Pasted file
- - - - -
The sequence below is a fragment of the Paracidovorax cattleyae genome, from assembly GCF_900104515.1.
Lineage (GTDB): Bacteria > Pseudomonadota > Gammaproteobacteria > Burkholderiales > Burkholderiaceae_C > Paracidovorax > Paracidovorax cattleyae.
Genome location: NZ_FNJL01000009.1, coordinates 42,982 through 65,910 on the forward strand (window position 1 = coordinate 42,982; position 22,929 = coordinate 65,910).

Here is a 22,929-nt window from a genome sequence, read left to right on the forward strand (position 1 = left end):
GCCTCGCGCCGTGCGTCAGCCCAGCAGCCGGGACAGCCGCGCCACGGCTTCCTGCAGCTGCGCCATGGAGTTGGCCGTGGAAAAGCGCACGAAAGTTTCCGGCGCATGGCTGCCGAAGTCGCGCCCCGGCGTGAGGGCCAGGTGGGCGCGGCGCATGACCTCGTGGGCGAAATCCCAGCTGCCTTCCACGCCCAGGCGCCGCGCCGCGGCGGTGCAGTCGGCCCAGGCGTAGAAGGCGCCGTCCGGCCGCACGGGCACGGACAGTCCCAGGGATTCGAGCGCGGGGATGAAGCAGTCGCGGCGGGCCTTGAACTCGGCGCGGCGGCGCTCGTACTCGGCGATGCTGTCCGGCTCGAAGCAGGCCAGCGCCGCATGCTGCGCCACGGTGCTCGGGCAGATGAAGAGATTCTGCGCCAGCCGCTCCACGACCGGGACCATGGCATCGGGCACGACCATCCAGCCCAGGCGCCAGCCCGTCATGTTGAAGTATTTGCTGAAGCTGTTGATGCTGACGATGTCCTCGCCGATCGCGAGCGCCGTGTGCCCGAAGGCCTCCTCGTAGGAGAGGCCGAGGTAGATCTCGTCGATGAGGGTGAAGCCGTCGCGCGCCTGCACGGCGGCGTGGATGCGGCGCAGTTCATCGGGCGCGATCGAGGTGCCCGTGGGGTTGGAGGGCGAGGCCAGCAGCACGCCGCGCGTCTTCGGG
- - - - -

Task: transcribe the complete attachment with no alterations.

The sequence below is a fragment of the Paracidovorax cattleyae genome, from assembly GCF_900104515.1.
Lineage (GTDB): Bacteria > Pseudomonadota > Gammaproteobacteria > Burkholderiales > Burkholderiaceae_C > Paracidovorax > Paracidovorax cattleyae.
Genome location: NZ_FNJL01000009.1, coordinates 42,982 through 65,910 on the forward strand (window position 1 = coordinate 42,982; position 22,929 = coordinate 65,910).

Here is a 22,929-nt window from a genome sequence, read left to right on the forward strand (position 1 = left end):
GCCTCGCGCCGTGCGTCAGCCCAGCAGCCGGGACAGCCGCGCCACGGCTTCCTGCAGCTGCGCCATGGAGTTGGCCGTGGAAAAGCGCACGAAAGTTTCCGGCGCATGGCTGCCGAAGTCGCGCCCCGGCGTGAGGGCCAGGTGGGCGCGGCGCATGACCTCGTGGGCGAAATCCCAGCTGCCTTCCACGCCCAGGCGCCGCGCCGCGGCGGTGCAGTCGGCCCAGGCGTAGAAGGCGCCGTCCGGCCGCACGGGCACGGACAGTCCCAGGGATTCGAGCGCGGGGATGAAGCAGTCGCGGCGGGCCTTGAACTCGGCGCGGCGGCGCTCGTACTCGGCGATGCTGTCCGGCTCGAAGCAGGCCAGCGCCGCATGCTGCGCCACGGTGCTCGGGCAGATGAAGAGATTCTGCGCCAGCCGCTCCACGACCGGGACCATGGCATCGGGCACGACCATCCAGCCCAGGCGCCAGCCCGTCATGTTGAAGTATTTGCTGAAGCTGTTGATGCTGACGATGTCCTCGCCGATCGCGAGCGCCGTGTGCCCGAAGGCCTCCTCGTAGGAGAGGCCGAGGTAGATCTCGTCGATGAGGGTGAAGCCGTCGCGCGCCTGCACGGCGGCGTGGATGCGGCGCAGTTCATCGGGCGCGATCGAGGTGCCCGTGGGGTTGGAGGGCGAGGCCAGCAGCACGCCGCGCGTCTTCGGG